How Weddings in Israel are Different
“Ha-na’alayim b’seder?” I asked the blue-shirted security worker lining up bags on the conveyor belt at Tel Aviv’s Ben Gurion Airport. “Are shoes OK?” I knew the answer – I could leave them on – but I asked because I wanted him to talk to me in Hebrew. I was returning from my eighth trip to Tel Aviv in two years. As usual, I came here for work – but this trip, I stayed an extra day so I could attend my colleague’s wedding.
I’d received the invitation months earlier, through email. Instead of writing my response on a calligraphed card and mailing it to the bride’s parents, I clicked Accept. “Nimrod and Naomi’s Wedding” went from striped to solid on my Outlook calendar.
Spending even a little time with Nimrod and Naomi makes you happy they’ve found each other, and I was honored to witness to their union. I was also excited from my vantage as a cultural explorer: I had never been to an Israeli wedding. As soon as I confirmed my trip, questions started queuing up in my head: What do guests wear? Will the ceremony be religious? Do they have a gift registry somewhere? Who will be at my table?
Although this was my maiden voyage as wedding guest, I had actually been to Nanuchka, where the wedding would take place. It’s a trendy Georgian bar and restaurant in the heart of Tel Aviv, and I’d been there with friends after work. If memory served me right, we were in for a seriously good time.
Before I left the U.S., I grilled an Israeli colleague who works in our office about what to expect. No gifts, she said; everyone writes a check. Guests will wear everything from jeans and T-shirts to fancy dresses. Don’t expect place cards and assigned tables. Should I buy a card to put the money in? Not necessary; they’ll provide envelopes. Should I be there right at 11:30, the time on the invitation? Only if you want to stand around awkwardly with the wedding party.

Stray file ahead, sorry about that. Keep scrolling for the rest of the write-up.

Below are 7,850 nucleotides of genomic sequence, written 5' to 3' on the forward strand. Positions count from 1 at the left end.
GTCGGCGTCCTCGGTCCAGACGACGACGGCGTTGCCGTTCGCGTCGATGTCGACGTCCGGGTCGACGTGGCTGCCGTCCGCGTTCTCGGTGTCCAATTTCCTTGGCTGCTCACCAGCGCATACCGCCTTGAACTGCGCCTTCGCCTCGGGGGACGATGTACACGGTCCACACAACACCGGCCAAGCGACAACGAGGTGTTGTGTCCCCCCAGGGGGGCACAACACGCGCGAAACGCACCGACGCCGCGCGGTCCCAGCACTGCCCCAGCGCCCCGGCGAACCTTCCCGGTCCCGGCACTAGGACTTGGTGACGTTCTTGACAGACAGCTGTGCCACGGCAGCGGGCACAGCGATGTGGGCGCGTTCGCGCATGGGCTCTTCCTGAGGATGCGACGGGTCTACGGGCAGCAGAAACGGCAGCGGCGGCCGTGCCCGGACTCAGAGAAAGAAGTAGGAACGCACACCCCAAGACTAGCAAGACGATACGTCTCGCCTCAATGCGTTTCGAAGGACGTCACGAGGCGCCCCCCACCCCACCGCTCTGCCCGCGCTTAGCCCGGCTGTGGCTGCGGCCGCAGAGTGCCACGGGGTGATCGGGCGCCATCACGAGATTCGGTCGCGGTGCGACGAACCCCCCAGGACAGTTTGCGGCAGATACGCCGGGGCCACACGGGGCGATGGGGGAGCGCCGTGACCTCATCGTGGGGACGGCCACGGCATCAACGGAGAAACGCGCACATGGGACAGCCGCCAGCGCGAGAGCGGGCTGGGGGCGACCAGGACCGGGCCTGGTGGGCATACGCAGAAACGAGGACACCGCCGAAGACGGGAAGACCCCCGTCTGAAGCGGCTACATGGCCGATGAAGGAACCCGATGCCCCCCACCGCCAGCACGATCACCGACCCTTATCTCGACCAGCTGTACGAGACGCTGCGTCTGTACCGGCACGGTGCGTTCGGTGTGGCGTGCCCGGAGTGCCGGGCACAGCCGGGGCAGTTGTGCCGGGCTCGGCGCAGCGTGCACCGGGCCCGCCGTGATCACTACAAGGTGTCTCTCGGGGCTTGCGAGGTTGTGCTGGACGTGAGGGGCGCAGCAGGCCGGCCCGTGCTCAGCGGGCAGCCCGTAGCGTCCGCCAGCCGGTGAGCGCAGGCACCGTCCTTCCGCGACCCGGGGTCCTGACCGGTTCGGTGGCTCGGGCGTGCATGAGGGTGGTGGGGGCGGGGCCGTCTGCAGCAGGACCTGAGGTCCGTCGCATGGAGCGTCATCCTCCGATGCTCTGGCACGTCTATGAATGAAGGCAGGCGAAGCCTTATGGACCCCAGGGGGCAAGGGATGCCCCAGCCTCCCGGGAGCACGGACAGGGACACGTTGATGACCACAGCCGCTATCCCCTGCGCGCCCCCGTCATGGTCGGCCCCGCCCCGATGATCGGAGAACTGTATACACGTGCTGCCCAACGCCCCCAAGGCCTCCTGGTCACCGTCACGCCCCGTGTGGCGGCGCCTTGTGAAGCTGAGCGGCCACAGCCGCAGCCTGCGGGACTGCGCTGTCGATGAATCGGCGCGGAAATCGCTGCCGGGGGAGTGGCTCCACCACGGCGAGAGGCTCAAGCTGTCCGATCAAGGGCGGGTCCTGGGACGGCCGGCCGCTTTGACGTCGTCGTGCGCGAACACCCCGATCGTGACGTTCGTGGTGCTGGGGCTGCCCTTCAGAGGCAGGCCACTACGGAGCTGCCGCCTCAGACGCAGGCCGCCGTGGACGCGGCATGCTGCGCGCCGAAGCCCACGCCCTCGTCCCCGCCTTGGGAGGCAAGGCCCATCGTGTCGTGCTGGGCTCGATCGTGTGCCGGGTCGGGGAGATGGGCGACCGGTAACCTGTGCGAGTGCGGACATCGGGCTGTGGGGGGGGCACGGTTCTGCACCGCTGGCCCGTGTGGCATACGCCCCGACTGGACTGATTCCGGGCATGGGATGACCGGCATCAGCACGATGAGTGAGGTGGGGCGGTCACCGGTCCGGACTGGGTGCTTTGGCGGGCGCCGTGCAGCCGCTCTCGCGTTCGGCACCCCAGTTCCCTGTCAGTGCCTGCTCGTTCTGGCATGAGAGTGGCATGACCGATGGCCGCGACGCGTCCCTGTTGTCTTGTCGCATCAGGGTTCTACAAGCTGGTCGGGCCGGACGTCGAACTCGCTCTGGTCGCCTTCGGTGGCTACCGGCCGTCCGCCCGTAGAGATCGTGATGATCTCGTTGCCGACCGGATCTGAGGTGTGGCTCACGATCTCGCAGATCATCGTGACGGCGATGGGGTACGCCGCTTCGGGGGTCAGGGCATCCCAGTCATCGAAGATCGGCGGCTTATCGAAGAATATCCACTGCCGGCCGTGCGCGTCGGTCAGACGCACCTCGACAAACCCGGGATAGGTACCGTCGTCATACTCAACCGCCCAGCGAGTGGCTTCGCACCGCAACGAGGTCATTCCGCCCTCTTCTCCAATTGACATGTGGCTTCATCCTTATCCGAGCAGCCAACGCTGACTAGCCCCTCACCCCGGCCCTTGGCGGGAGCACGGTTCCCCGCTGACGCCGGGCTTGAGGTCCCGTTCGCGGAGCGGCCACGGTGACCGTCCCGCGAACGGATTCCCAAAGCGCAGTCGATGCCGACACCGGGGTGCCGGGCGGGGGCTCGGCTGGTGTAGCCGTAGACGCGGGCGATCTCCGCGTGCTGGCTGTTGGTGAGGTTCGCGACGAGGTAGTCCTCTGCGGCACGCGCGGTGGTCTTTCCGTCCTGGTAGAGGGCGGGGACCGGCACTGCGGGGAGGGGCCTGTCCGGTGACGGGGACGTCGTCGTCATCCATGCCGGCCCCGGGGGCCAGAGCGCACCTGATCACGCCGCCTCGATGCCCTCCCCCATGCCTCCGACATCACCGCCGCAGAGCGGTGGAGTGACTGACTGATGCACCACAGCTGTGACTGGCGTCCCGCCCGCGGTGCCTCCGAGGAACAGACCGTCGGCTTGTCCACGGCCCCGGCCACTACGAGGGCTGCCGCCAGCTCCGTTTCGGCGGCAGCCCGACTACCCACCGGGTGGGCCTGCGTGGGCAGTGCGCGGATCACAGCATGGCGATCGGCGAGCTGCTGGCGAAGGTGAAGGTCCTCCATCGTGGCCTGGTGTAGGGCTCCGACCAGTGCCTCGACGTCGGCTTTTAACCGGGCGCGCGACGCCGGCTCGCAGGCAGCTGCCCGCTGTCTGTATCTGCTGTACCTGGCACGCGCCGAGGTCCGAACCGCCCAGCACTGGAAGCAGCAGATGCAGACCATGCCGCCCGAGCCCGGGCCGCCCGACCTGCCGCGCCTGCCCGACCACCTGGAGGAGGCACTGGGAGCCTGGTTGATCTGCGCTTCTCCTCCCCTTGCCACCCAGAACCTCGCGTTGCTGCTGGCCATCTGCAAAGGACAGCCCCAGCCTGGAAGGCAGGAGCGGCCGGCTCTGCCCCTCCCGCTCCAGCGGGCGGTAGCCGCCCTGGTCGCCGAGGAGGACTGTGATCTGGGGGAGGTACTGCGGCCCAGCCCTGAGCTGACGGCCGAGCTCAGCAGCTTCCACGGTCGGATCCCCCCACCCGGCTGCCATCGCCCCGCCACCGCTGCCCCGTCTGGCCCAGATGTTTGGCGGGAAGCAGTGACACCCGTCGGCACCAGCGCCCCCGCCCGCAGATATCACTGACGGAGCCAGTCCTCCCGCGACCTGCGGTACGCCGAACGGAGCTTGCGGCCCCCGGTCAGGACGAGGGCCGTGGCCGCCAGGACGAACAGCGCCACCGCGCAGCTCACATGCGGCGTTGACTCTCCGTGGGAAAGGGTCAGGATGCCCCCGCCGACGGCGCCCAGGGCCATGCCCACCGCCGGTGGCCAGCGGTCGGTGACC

I arrived a little before noon to find the bride and groom taking photos with their family. Outside on the patio, where the temperature was upwards of 90° F, champagne cocktails were lined up on the bar, and a few of my colleagues already had them in hand. Unlike American weddings, Israeli celebrations usually involve drinks and appetizers before the ceremony begins. Looking around, the attire fit the range described: Women were dressed up a bit, while many of the men were in jeans. A friend from work wandered in, wearing cargo shorts and a pair of flip flops that looked like they were held together by tape. “I only wear shoes for customers,” he said.
The wedding began about an hour later. As the rabbi, in his traditional black hat and suit, called the ceremony to order, the chuppah bearers lead the procession, accompanied by Israeli music. When it was the bride’s turn to emerge, the guests cheered loudly as she walked down the aisle.
In Israel, I have noticed that even marginally religious Jews follow more traditional rites than are customary in the North American Reform Movement. As a woman, I had not been invited to light the Hanukkah candles at our office when I was there in 2011, which caught me off guard in a company where half the executive team is female. At the wedding, after Nimrod gave Naomi a ring, the rabbi began a rousing round of “Mazal Tov.” and the crowd joined in. Wasn’t Naomi going to give him a ring? I wondered aloud. As it turned out, Naomi did give Nimrod a ring, but later in the ceremony – after the marriage was sealed. The whole ceremony took about 15 minutes.
Then it was party time. The staff began assembling a buffet of Georgian favorites: a dozen different salads, pelmeni, couscous, beef. We filled our plates and found a place to sit inside. After the meal, we wandered into the next room, where the bride, groom, and several small children were standing on the bar. Others joined them, and with the DJ spinning in the background, the bar was soon a bona fide dance floor. The bartender conga’ed by and held out a hand. “When in Rome,” I thought – and up onto it went!
I left three hours later, having dropped my gift (festively presented in a bank deposit envelope with “Mazal Tov!” scrawled on it) in the metal safe placed there for that purpose. Naomi and Nimrod were still dancing with friends and family on the bar.
The wedding was a blast, grounded in ritual, but 90% pure fun, unfettered by some of the fussiness that characterizes American weddings. No seating charts, no calligraphy, no gift registry – just a joyous celebration.
Karen White, a member of Temple Emanu-El in San Jose, CA, lives with her partner and her two children in the San Francisco Bay Area. She travels regularly to Israel for work and writes about parenting, and other things that make you go hmm, with a Jewish perspective.
Adapted from a post originally published at The Accidental Writer